Formed in 1984, the Coalition of Essential Schools is an umbrella organization that provides support and guidance for a network of schools that are “reinventing’’ themselves on the basis of a set of principles formulated by reformer and author Theodore Sizer.
Sizer believes that there is no one model of the successful school and that effective reform must be a school by school--even classroom by classroom--effort. He rejects top-down mandates and standardized solutions, arguing that schools are fragile places that gain their stability from subtle accommodation to the needs, character, strengths, and weaknesses of the communities in which they exist.
The philosophy of coalition schools is embodied in nine common principles that Sizer put forward almost a decade ago in his popular book Horace’s Compromise. These principles stress the personalization of learning--tailoring schooling to every group of students. Coalition schools focus on helping young people to use their minds, to master essential skills and be competent in areas of knowledge that are shaped more by the powers and competencies the students need than by conventional “subjects.’'
Teachers in coalition schools are treated as professionals, responsible for no more than 80 students, and take part in all important educational decisions. They are coaches who help students learn how to teach themselves. Instead of measuring achievement solely through standardized tests, essential schools ask students to demonstrate their grasp of the requisite skills and knowledge through exhibitions and performance.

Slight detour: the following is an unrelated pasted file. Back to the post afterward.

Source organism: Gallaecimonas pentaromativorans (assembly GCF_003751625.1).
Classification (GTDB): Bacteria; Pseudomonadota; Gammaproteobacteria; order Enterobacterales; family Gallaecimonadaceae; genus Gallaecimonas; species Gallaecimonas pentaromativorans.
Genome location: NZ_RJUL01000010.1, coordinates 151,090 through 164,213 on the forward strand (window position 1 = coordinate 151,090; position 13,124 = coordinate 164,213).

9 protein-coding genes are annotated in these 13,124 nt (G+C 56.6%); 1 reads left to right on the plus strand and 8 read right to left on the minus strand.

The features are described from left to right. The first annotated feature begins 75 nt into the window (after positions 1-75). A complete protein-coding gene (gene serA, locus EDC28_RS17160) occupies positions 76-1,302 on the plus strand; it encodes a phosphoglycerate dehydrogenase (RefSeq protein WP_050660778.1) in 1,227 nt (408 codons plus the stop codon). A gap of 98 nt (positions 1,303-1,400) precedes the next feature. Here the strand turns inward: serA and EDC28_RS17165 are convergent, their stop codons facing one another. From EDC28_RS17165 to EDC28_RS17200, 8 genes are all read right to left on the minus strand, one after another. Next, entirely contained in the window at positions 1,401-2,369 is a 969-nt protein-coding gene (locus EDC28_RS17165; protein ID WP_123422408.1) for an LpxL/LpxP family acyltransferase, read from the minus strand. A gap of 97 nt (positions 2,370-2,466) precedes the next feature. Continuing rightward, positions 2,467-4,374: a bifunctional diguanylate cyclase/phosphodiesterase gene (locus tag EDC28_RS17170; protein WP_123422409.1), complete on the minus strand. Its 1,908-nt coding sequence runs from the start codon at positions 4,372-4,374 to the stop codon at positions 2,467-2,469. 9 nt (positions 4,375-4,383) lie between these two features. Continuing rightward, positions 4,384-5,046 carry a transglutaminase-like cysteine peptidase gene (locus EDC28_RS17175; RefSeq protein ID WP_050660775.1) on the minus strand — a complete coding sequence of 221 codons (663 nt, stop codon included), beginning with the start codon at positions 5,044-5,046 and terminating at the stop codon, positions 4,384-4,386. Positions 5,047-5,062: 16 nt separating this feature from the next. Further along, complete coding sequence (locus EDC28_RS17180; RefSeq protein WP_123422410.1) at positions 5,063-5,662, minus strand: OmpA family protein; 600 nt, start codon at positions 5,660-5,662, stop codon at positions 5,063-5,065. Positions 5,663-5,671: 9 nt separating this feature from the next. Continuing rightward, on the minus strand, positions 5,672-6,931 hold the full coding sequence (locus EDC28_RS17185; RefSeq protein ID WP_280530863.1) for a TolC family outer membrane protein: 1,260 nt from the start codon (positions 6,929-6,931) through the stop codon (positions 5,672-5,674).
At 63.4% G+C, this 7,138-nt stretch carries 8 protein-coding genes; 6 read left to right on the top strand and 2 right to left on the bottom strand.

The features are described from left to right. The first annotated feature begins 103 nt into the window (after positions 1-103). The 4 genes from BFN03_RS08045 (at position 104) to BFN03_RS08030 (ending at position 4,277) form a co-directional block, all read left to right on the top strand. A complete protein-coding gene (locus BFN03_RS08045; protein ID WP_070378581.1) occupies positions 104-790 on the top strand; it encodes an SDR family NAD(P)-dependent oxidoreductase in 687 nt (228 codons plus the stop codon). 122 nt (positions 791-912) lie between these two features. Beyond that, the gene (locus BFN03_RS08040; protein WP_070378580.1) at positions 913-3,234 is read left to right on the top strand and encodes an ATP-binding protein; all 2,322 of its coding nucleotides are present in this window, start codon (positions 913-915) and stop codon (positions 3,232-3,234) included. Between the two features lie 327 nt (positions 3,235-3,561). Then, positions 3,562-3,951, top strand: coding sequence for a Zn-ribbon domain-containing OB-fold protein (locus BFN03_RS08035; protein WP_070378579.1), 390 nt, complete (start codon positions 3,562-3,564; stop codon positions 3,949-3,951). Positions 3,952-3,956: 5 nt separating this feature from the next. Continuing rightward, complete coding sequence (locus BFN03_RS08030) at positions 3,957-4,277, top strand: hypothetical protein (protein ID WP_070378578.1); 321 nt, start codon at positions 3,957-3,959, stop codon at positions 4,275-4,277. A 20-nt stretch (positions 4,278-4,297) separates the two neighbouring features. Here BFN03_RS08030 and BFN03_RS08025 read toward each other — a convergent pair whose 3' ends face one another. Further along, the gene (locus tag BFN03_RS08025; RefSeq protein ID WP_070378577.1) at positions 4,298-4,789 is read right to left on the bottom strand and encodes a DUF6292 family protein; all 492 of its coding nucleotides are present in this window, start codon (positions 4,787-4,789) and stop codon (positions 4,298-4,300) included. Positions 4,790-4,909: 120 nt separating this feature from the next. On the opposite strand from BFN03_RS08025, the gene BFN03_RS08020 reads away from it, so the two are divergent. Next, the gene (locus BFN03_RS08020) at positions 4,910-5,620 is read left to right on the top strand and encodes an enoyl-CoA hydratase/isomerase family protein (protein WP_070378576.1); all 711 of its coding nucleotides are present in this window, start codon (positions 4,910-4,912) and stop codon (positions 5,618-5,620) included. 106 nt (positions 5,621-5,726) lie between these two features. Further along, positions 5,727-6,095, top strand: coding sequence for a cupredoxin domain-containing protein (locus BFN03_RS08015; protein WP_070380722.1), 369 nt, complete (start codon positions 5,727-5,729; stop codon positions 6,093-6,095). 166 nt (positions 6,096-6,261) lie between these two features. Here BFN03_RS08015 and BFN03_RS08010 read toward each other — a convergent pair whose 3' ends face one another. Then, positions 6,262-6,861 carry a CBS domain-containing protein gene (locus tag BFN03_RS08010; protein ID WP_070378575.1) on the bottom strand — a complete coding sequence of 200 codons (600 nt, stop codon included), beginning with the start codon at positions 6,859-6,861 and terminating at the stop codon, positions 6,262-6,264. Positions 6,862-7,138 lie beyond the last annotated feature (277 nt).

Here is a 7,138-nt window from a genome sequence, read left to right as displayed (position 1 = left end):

Although Sizer, a professor of education at Brown University, originally anticipated a coalition of perhaps a dozen schools, there are now some 200 in 23 states involved. In 1988, the coalition and the Education Commission of the States established the Re:Learning program, in which nine states participate. Additional states are considering joining, and the list of schools “exploring’’ the coalition’s principles grows steadily.
In his new book, Horace’s School: Redesigning the American High School, Sizer sets out to show educators that his coalition’s principles are possible in practice. “It’s difficult,’' he warns, “but quite doable.’' The book is drawn from his experiences over the past eight years working directly with teachers and students in high schools across the nation.
“Until we understand clearly just what [students] should do with their minds and hearts,’' he says, “and what standards they should meet, it is difficult to design a sensible school.’'
A version of this article appeared in the May 01, 1992 edition of Teacher as Coalition Of Essential Schools